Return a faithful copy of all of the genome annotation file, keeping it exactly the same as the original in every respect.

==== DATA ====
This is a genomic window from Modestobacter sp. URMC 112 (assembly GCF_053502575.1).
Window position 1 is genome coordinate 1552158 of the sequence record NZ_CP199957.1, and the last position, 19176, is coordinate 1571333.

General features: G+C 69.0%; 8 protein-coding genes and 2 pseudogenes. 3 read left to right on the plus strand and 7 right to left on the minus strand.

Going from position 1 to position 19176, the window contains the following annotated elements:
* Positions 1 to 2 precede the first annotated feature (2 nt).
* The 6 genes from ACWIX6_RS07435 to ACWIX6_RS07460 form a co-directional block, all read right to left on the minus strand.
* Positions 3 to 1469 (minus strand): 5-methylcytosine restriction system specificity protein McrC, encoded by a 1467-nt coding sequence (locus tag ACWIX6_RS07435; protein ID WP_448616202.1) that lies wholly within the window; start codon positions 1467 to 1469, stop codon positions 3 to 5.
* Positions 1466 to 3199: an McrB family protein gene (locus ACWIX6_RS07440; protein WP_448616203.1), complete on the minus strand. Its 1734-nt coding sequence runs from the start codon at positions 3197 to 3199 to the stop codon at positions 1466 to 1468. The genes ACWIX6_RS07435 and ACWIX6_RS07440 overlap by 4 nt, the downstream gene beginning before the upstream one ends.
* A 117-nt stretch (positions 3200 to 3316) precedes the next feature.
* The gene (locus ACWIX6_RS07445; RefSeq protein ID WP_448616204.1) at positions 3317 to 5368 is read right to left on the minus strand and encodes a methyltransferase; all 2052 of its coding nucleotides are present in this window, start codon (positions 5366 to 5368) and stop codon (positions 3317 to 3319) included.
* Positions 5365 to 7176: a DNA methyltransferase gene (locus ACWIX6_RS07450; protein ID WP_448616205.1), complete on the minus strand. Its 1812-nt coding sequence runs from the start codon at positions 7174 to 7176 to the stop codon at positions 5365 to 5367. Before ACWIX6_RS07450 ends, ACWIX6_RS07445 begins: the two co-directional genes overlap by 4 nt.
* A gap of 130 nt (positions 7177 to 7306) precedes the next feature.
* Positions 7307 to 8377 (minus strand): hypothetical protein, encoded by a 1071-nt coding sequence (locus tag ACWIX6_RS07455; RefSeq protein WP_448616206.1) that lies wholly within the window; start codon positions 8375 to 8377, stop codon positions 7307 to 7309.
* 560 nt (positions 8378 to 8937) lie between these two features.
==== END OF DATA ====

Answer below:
This is a genomic window from Modestobacter sp. URMC 112 (assembly GCF_053502575.1).
Window position 1 is genome coordinate 1552158 of the sequence record NZ_CP199957.1, and the last position, 19176, is coordinate 1571333.

General features: G+C 69.0%; 8 protein-coding genes and 2 pseudogenes. 3 read left to right on the plus strand and 7 right to left on the minus strand.

Going from position 1 to position 19176, the window contains the following annotated elements:
* Positions 1 to 2 precede the first annotated feature (2 nt).
* The 6 genes from ACWIX6_RS07435 to ACWIX6_RS07460 form a co-directional block, all read right to left on the minus strand.
* Positions 3 to 1469 (minus strand): 5-methylcytosine restriction system specificity protein McrC, encoded by a 1467-nt coding sequence (locus tag ACWIX6_RS07435; protein ID WP_448616202.1) that lies wholly within the window; start codon positions 1467 to 1469, stop codon positions 3 to 5.
* Positions 1466 to 3199: an McrB family protein gene (locus ACWIX6_RS07440; protein WP_448616203.1), complete on the minus strand. Its 1734-nt coding sequence runs from the start codon at positions 3197 to 3199 to the stop codon at positions 1466 to 1468. The genes ACWIX6_RS07435 and ACWIX6_RS07440 overlap by 4 nt, the downstream gene beginning before the upstream one ends.
* A 117-nt stretch (positions 3200 to 3316) precedes the next feature.
* The gene (locus ACWIX6_RS07445; RefSeq protein ID WP_448616204.1) at positions 3317 to 5368 is read right to left on the minus strand and encodes a methyltransferase; all 2052 of its coding nucleotides are present in this window, start codon (positions 5366 to 5368) and stop codon (positions 3317 to 3319) included.
* Positions 5365 to 7176: a DNA methyltransferase gene (locus ACWIX6_RS07450; protein ID WP_448616205.1), complete on the minus strand. Its 1812-nt coding sequence runs from the start codon at positions 7174 to 7176 to the stop codon at positions 5365 to 5367. Before ACWIX6_RS07450 ends, ACWIX6_RS07445 begins: the two co-directional genes overlap by 4 nt.
* A gap of 130 nt (positions 7177 to 7306) precedes the next feature.
* Positions 7307 to 8377 (minus strand): hypothetical protein, encoded by a 1071-nt coding sequence (locus tag ACWIX6_RS07455; RefSeq protein WP_448616206.1) that lies wholly within the window; start codon positions 8375 to 8377, stop codon positions 7307 to 7309.
* 560 nt (positions 8378 to 8937) lie between these two features.